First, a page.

Keeping Mum


Quaint. English. And a little bit naughty.

That pretty much sums up Keeping Mum, the latest in a long line of films comprising a title of verb/noun pairings, although at least this time around we can chuckle at the double meaning (while we mourn the absence of alliteration).

Keeping MumKristin Scott Thomas, Rowan Atkinson and Maggie Smith headline this terribly disappointing feature, and all deliver fine performances indeed. Atkinson (Love Actually) stands out in particular, mainly because he is playing it straight. His speeches as the Reverend Goodfellow are great, and one particular reading from the Bible makes pretty much the only original and inventive sequence in the film. (I can almost imagine that he’ll soon be relegated to appearing in insightful post middle-age crisis films in the same way that Bill Murray has in the last few years.) Smith (Harry Potter and the Goblet of Fire) could play this role with her eyes shut, and in fact has nothing much asked of her other than to be a concurrently cute and ruthless elderly murderer. Scott Thomas is fine, though unfortunately gets the unsatisfactory job of occasionally spelling out the narrative for the audience.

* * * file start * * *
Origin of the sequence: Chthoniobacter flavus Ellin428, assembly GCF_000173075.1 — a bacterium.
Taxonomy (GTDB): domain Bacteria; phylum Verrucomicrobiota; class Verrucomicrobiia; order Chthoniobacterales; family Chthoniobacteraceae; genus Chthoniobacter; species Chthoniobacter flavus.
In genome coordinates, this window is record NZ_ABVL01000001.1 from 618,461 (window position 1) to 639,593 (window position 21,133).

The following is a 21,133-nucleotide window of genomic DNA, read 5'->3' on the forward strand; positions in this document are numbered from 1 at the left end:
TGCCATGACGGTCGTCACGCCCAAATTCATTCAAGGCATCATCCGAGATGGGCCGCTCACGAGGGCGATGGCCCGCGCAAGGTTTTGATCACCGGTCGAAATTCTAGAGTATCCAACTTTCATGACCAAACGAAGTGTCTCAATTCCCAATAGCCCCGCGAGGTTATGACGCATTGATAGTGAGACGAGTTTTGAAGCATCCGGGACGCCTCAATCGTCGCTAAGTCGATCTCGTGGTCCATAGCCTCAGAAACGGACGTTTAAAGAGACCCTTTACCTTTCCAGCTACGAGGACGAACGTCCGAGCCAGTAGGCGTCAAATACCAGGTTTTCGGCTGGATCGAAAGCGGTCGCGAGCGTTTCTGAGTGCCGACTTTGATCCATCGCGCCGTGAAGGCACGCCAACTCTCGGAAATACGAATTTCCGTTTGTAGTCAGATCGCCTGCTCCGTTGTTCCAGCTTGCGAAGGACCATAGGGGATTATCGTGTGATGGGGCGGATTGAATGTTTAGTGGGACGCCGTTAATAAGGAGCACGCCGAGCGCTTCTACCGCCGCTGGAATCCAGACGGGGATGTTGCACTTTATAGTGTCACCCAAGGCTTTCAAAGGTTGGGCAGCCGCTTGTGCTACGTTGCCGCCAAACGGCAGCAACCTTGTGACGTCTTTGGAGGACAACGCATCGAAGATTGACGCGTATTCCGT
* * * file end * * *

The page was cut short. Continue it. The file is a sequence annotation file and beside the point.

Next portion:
The main flaw in Keeping Mum is that the premise never really goes anywhere. All the information was contained within the trailer, and in fact the audience have worked out what’s going to happen well before the players do. (It is rather reminiscent of watching the exceedingly mediocre Mr. & Mrs. Smith, in which the viewers were light years ahead of the characters.) Then, to make matters worse, there is no final act – no climax to speak of and no conclusion. It just tapers off weakly, grasping at unlikely leaps of faith in the hopes of finishing on a cheap laugh.

The majority of the audience (which were much older than myself) did enjoy this film, however even the most amused were anticipating upcoming lines out loud.

I feel dirty because I realise I rated Underworld: Evolution slightly higher than this film, but then again the former did include a beginning, middle and end. Keeping Mum would have been vastly more entertaining had it featured more than a simple premise. Get out an old copy of Arsenic and Old Lace instead of watching this disappointment.

Rating: 1.5 stars
Review by Stuart Wilson, 2nd February 2006
Hoopla Factor: 2.5 stars

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